The sacrifice was then killed and the blood of the animal was sprinkled at appointed spots, or poured at the altar base, Leviticus 1:5 / Leviticus 1:15 / Leviticus 4:5-6 / Leviticus 4:18-19. The animal was then burned, the sacrificial meal took place.

In the case of the burnt offering there was no meal at all since the entire animal was burned. Christ is our perfect sacrifice, Hebrews 9:13-14 / 1 Peter 1:18-19. Of the five main sacrifices only the meal offering did not involve blood.

In the private offerings, except where it required skill, the sacrifice was slain by the offeror themselves. In the case of the national or public sacrifices it was performed by the priest. It was to be slain before the Lord, not only in his presence but with his approval, Leviticus 1:5. In the blood was the life, Leviticus 17:11, the blood represented the life given.

In the burnt and peace offerings the sprinkling of the blood, though it must be performed, played a subordinate role, in the sin offering it was central, Leviticus 1:5.

The word ‘atonement’ means to cover up, later in the New Testament the word ‘atonement’ means to reconcile, Romans 3:25 / Hebrews 2:17. God cannot be approached with the guilt of sin on our shoulders, atonement must be made for sin, Habakkuk 1:13.

Sheep Or Goat Offering

‘If the offering is a burnt offering from the flock, from either the sheep or the goats, you are to offer a male without defect. You are to slaughter it at the north side of the altar before the LORD, and Aaron’s sons the priests shall splash its blood against the sides of the altar. You are to cut it into pieces, and the priest shall arrange them, including the head and the fat, on the wood that is burning on the altar. You are to wash the internal organs and the legs with water, and the priest is to bring all of them and burn them on the altar. It is a burnt offering, a food offering, an aroma pleasing to the LORD.’ Leviticus 1:10-13

You will notice that the offering of sheep and goats is more or less the same requirements for offering a bull, Leviticus 1:3-9. The significance of the whole burnt offering was very great, the worshipper kept back nothing for themselves. Neither he nor his friends used or enjoyed any part of it, it belonged exclusively to God.

Notice the worshipper is told where to make the sacrifice, the northward direction from the altar was designated by God as the place where the sacrifice was to be made. Over and over again the Scriptures we read about not only how God wants to be worshipped but where He wants to be worshipped, John 4:21-24.

Bird Offering

‘If the offering to the LORD is a burnt offering of birds, you are to offer a dove or a young pigeon. The priest shall bring it to the altar, wring off the head and burn it on the altar; its blood shall be drained out on the side of the altar. He is to remove the crop and the feathers and throw them down east of the altar where the ashes are. He shall tear it open by the wings, not dividing it completely, and then the priest shall burn it on the wood that is burning on the altar. It is a burnt offering, a food offering, an aroma pleasing to the LORD.’ Leviticus 1:14-17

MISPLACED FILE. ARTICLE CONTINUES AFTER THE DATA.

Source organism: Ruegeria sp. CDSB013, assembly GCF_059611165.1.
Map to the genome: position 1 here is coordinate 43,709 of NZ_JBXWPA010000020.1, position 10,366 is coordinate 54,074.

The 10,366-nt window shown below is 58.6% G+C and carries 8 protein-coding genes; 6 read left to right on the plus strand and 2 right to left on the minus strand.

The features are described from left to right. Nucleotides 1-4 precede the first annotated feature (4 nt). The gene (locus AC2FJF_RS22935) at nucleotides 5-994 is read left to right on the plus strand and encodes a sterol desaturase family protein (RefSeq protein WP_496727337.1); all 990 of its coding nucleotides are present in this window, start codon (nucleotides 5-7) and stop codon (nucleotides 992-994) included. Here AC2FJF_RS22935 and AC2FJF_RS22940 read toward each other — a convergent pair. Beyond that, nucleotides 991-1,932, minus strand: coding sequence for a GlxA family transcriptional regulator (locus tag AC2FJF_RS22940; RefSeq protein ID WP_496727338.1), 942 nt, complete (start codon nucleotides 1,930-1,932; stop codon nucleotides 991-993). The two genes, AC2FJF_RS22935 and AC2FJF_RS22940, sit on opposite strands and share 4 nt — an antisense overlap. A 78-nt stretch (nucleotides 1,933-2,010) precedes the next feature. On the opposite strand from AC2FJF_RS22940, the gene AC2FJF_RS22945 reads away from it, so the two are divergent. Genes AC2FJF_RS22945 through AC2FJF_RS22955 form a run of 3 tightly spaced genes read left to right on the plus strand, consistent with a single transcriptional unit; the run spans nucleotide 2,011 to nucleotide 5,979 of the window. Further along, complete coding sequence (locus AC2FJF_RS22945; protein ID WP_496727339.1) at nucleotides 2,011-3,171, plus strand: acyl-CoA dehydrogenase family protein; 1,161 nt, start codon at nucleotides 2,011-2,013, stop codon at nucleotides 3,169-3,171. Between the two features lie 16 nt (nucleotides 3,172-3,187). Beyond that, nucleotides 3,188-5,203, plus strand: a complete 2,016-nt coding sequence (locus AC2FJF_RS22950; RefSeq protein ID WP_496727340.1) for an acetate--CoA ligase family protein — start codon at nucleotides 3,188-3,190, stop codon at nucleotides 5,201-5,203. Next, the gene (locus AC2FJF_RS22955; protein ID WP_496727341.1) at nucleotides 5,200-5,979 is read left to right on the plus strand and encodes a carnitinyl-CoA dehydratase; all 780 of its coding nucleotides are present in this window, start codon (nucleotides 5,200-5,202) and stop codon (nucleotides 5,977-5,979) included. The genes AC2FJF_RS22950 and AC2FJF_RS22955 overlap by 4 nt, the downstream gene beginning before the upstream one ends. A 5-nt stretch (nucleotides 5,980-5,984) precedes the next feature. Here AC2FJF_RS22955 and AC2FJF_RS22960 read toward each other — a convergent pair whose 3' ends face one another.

The offeror’s offering was done voluntarily, it was offered by their own free will and in accordance with what they could afford, Leviticus 1:10. God always looks after the poor in society and always makes allowances for them, we this happening with Mary and Joseph when they offered their sacrifice, they were obviously very poor, Luke 2:24.

We must remember in all of these sacrifices that it was the act of the sacrifice itself that was more important to God, 2 Corinthians 9:7 / Mark 12:41-44.

Pleasing Aroma

The phrase, ‘an aroma pleasing to the LORD,’ is found three time in this chapter, Leviticus 1:9 / Leviticus 1:13 / Leviticus 1:17. When the Scriptures speak about an ‘aroma’, a pleasing aroma, this isn’t suggesting that God has a nose to smell the sacrifice, the idea behind it is that God smells or accepts the repentant heart of the person who has been obedient to Him through the offering of sacrifice, Ephesians 5:2 / Philippians 4:17-18.

A Picture Of Christ

This sacrifice sets forth Christ offering Himself without spot to God in performing the divine will with joy, even to the point of death, Hebrews 9:11-14. The offering is a sweet aroma, Ephesians 5:2, the whole burnt offering is both atoning and substitutionary, Christ dies in our place.

The animals sacrificed all symbolise Christ in some aspect of His redeeming character. The young bull, His patient endurance as a Saviour, 1 Corinthians 9:9 / Isaiah 52:13. The goat, a sinner, and when used of Christ, as He who was numbered with the transgressors, Isaiah 53:12. The turtle doves or pigeons, mourning innocence, Isaiah 38:14 / Hebrews 7:26. Poverty, Leviticus 7 / Philippians 2:5-8, He who became poor that we might become rich, 2 Corinthians 8:9.

Atonement, Romans 5:11, atoning blood of Christ, Deuteronomy 12:23 / Leviticus 3:17 / Acts 15:20. This is the only sacrifice in which the entire offering is burnt and given to God. Significance of total consecration and devotion to God, Romans 12:1.

Go To Leviticus 2

DAILY BIBLE VERSE

"In the beginning was the Word, and the Word was with God, and the Word was God."

John 1:1